The underlying principle of the Fontan procedure, perfusing the lungs without benefit of a ventricular pump, has been reinforced by its successful application in many children with complex cardiac anomalies involving only one functional ventricle. Several different techniques that direct systemic venous return through the right atrium directly to the pulmonary arteries can be used. By separating the pulmonary and systemic circulations, reducing ventricular volume overload, and relieving cyanosis, improved cardiac function and hemodynamics can be achieved. This article reviews the surgical techniques, perioperative nursing care with particular attention to the assessment, and management of systemic venous hypertension and the long-term outlook for these children. The collaboration of physicians and critical care nurses in the postoperative care of these children and their families is vital to a successful outcome.
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Advances in Cardiac Care| May 01 1990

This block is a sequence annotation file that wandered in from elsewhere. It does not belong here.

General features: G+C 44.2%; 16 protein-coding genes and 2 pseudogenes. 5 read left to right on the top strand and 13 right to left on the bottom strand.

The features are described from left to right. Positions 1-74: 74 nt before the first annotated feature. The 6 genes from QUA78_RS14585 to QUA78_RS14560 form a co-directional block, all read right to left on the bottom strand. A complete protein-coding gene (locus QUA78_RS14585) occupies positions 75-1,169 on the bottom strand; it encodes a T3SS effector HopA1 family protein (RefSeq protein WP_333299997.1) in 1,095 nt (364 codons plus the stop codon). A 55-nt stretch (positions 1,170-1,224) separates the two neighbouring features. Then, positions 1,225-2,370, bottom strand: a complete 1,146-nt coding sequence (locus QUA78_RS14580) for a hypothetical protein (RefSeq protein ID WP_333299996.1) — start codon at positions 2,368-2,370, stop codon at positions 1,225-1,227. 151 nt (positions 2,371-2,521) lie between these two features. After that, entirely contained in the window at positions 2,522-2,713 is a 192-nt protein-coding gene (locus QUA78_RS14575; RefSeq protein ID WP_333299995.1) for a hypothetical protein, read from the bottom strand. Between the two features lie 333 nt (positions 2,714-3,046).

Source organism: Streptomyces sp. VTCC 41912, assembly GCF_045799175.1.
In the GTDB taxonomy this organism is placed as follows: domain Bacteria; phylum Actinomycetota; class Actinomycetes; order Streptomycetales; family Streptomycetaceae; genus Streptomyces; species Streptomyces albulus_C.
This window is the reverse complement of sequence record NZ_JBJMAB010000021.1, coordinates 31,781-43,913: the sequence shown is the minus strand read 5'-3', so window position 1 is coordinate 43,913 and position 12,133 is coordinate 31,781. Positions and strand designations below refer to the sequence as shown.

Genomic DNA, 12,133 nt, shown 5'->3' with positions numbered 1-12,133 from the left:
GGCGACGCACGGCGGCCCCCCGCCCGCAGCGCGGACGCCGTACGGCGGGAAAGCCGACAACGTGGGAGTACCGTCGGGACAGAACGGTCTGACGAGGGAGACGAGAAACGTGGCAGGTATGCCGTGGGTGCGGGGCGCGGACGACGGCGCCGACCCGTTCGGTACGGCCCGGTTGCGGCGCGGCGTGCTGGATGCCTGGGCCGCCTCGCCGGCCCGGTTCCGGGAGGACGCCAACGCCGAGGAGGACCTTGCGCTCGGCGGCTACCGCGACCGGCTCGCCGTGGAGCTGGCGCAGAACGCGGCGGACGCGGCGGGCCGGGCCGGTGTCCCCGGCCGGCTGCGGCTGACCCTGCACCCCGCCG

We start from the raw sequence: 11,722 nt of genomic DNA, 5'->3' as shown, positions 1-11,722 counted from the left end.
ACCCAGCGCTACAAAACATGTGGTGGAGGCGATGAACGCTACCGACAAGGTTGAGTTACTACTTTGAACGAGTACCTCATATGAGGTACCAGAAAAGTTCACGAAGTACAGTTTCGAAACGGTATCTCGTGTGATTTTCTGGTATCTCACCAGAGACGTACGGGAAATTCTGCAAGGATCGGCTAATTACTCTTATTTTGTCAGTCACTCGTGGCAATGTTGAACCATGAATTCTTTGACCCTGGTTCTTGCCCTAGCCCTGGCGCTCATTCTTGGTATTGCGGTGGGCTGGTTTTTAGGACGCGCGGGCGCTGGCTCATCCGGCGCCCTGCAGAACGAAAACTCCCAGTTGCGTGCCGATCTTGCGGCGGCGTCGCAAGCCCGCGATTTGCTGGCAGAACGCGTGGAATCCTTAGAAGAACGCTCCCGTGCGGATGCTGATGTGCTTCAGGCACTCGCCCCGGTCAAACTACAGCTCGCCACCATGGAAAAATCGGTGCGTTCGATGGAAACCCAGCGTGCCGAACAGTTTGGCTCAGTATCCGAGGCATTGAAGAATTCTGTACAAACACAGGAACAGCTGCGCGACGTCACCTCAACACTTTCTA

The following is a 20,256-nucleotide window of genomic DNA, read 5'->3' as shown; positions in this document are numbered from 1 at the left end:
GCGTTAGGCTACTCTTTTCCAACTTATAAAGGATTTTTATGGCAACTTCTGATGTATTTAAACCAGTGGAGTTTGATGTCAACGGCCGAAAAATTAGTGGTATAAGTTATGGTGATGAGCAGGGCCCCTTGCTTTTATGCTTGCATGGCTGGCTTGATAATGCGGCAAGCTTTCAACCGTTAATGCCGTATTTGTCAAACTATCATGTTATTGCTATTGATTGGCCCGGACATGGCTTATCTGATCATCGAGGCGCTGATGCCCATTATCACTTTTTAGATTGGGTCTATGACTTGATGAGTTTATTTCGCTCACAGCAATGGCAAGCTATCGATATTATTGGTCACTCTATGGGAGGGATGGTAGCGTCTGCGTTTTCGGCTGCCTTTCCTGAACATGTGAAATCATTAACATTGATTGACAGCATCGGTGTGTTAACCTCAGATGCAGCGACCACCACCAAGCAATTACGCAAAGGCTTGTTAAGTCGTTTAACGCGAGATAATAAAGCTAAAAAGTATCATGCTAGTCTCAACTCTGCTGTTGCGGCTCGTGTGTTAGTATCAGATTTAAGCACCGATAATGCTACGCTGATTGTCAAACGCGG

The Child Following the Fontan Procedure: Nursing Strategies
Patricia O’brien, RN, MSN, PNP;
From the Departments of Cardiovascular Surgery and Cardiology, Children’s Hospital, Boston, Massachusetts and the Department of Nursing, Massachusetts General Hospital, Boston, Massachusetts.
Reprint requests to Patricia O’Brien, RN, MSN, PNP, Department of Cardiac Surgery, Children’s Hospital, Boston, MA 02115.
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E. Marsha Elixson, RN, MS
AACN Adv Crit Care (1990) 1 (1): 46–58.
Patricia O’brien, E. Marsha Elixson; The Child Following the Fontan Procedure: Nursing Strategies. AACN Adv Crit Care 1 May 1990; 1 (1): 46–58. doi: https://doi.org/10.4037/15597768-1990-1005
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